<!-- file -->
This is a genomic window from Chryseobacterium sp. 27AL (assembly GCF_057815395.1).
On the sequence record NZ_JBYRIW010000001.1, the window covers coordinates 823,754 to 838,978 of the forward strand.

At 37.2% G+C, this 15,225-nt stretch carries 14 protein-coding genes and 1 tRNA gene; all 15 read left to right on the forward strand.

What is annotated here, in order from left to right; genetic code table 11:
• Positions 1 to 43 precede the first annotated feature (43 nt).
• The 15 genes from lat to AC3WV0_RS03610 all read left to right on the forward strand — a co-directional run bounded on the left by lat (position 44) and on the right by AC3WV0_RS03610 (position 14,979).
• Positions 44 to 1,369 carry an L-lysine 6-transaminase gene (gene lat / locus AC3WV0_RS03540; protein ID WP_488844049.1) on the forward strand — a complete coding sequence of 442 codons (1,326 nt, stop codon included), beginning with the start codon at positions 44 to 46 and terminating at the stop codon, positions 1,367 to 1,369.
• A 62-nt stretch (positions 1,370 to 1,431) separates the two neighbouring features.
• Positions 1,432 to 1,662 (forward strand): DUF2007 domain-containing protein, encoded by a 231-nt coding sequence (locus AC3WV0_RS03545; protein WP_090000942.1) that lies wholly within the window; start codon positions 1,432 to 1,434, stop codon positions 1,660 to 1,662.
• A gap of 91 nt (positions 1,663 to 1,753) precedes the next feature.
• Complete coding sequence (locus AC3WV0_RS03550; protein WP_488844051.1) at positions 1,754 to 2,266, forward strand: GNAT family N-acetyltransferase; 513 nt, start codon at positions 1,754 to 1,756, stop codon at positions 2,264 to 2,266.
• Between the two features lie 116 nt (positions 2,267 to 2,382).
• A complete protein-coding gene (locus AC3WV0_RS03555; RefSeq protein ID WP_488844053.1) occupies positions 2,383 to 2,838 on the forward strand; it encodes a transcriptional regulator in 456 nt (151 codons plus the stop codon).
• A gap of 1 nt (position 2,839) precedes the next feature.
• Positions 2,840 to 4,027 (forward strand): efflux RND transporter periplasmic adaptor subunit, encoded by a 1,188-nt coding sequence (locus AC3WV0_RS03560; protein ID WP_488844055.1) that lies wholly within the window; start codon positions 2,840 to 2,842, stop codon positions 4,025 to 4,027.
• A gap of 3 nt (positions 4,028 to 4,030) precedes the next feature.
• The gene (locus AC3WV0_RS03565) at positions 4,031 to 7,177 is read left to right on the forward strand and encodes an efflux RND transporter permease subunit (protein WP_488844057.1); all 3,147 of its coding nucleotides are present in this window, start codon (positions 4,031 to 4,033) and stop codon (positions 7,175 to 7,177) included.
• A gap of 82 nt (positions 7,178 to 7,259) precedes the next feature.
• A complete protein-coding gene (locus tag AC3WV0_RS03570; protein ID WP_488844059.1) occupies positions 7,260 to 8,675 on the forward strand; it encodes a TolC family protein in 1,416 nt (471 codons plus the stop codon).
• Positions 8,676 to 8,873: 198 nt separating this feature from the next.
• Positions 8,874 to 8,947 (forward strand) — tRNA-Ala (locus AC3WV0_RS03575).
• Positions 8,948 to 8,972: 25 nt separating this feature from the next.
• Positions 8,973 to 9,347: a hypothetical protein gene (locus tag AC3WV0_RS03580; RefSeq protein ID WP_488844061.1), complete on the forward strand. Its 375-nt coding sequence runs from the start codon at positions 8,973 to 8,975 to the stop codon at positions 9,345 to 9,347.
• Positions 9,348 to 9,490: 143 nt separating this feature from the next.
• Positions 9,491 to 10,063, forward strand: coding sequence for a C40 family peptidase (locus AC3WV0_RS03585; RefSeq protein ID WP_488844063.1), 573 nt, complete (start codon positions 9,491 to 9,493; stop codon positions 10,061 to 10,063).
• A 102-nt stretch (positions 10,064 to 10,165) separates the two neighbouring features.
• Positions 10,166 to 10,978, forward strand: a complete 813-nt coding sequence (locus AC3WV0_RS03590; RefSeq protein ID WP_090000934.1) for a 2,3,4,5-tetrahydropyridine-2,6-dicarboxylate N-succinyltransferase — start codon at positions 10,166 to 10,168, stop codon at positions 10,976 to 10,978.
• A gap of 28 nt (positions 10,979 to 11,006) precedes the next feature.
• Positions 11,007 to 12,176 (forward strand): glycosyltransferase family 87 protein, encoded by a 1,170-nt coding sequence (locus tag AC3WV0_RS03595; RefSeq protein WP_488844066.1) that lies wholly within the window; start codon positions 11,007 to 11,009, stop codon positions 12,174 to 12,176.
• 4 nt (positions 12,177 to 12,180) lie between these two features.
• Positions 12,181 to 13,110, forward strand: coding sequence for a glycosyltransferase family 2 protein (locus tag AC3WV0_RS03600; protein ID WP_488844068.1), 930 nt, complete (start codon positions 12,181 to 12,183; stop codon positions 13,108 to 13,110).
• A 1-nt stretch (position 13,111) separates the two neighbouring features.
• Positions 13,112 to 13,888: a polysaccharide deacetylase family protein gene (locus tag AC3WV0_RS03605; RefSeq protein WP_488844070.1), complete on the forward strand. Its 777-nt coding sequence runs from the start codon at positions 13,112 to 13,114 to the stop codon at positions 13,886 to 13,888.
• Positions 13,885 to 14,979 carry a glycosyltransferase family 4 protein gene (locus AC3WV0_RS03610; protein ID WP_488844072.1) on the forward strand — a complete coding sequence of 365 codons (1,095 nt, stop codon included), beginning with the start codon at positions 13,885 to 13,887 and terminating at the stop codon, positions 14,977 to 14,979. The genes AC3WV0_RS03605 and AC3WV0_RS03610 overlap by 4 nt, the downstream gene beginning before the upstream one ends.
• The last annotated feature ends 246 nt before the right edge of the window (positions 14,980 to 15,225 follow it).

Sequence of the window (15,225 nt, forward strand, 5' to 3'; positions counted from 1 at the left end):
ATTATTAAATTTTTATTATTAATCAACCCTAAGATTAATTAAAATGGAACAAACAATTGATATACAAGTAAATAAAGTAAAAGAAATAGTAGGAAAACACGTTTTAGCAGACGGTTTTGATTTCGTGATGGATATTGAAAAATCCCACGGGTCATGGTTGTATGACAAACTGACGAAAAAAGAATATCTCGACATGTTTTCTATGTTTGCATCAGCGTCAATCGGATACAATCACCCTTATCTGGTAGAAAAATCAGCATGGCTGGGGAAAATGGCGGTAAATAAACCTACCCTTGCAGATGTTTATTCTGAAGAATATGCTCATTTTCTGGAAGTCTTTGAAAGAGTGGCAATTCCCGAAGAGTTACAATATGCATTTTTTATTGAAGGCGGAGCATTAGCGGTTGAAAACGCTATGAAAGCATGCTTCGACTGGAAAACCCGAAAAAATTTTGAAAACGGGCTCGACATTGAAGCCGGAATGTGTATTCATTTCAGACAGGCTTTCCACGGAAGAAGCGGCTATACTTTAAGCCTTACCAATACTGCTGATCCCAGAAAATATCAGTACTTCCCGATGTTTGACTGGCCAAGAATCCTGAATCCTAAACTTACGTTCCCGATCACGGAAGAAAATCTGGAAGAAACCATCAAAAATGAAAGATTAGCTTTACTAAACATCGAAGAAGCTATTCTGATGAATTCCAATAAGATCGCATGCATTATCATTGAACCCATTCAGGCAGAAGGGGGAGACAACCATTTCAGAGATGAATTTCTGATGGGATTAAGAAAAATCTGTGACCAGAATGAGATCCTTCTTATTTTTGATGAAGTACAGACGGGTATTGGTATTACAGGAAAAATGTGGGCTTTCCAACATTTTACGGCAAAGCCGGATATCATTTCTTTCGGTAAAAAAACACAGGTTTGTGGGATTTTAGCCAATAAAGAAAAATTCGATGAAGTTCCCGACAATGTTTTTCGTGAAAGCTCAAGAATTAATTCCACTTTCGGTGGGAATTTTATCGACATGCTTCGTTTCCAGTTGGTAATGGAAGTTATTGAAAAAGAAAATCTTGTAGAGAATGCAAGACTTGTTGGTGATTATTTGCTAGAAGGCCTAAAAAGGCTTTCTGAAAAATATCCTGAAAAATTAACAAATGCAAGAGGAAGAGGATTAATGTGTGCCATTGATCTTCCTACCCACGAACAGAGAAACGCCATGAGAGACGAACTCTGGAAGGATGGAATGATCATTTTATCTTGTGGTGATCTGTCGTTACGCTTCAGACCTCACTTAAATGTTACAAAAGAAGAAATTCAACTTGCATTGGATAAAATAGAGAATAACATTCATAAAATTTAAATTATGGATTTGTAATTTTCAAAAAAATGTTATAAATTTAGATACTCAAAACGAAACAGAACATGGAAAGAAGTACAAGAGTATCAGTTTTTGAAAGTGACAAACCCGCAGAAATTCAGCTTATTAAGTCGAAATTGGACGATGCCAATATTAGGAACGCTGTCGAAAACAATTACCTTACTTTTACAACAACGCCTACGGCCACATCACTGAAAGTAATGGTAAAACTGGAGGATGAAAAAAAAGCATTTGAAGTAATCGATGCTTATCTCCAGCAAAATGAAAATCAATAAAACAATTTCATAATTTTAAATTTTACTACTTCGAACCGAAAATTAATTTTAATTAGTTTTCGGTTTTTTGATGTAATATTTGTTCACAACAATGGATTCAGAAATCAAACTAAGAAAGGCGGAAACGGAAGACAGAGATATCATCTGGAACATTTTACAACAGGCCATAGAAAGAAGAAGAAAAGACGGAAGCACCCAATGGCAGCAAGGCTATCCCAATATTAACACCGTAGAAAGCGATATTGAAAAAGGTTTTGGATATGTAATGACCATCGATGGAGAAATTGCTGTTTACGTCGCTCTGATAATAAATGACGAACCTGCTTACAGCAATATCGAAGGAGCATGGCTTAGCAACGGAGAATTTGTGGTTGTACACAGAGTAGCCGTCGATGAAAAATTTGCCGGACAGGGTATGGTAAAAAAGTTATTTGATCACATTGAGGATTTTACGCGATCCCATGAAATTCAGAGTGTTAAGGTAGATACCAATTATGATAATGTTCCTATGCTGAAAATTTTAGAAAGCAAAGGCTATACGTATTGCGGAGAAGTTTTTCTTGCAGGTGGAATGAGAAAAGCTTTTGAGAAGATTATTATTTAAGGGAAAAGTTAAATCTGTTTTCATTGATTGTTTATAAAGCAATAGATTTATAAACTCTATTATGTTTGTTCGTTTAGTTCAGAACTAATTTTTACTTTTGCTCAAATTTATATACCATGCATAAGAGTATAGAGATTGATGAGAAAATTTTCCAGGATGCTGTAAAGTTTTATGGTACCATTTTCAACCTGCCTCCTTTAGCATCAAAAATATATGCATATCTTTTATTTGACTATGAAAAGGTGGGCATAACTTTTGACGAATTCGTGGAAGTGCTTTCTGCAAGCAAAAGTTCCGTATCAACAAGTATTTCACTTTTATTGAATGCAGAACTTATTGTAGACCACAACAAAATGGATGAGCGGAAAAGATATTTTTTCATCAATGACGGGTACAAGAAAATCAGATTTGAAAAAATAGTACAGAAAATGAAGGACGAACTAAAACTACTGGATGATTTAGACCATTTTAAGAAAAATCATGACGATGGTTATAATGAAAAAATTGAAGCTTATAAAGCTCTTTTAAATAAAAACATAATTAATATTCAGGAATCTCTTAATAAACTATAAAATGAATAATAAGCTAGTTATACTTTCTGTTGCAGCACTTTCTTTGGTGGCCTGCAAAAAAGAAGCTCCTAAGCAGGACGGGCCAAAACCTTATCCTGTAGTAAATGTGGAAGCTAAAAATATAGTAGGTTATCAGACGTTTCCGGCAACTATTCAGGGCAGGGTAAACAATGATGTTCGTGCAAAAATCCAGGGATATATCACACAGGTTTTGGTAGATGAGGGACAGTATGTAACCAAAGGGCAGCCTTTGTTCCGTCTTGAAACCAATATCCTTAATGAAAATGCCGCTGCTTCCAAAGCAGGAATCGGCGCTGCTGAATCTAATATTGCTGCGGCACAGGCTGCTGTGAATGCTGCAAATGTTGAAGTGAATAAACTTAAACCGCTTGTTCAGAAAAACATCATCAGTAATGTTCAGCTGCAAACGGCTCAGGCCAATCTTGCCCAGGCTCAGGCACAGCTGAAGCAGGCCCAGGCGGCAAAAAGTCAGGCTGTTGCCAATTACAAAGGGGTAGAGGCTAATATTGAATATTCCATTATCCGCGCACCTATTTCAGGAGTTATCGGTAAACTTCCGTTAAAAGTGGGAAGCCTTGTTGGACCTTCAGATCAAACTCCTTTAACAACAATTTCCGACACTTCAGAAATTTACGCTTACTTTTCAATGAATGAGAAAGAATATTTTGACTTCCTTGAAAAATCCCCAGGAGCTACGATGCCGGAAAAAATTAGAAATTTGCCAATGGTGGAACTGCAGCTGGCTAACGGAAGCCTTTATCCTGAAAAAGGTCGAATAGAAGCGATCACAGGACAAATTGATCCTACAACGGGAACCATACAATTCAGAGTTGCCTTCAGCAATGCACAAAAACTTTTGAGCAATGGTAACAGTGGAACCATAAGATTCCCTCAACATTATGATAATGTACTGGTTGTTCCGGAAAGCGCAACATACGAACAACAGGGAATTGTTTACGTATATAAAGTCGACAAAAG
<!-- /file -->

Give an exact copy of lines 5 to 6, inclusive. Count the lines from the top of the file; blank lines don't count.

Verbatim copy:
• Positions 1 to 43 precede the first annotated feature (43 nt).
• The 15 genes from lat to AC3WV0_RS03610 all read left to right on the forward strand — a co-directional run bounded on the left by lat (position 44) and on the right by AC3WV0_RS03610 (position 14,979).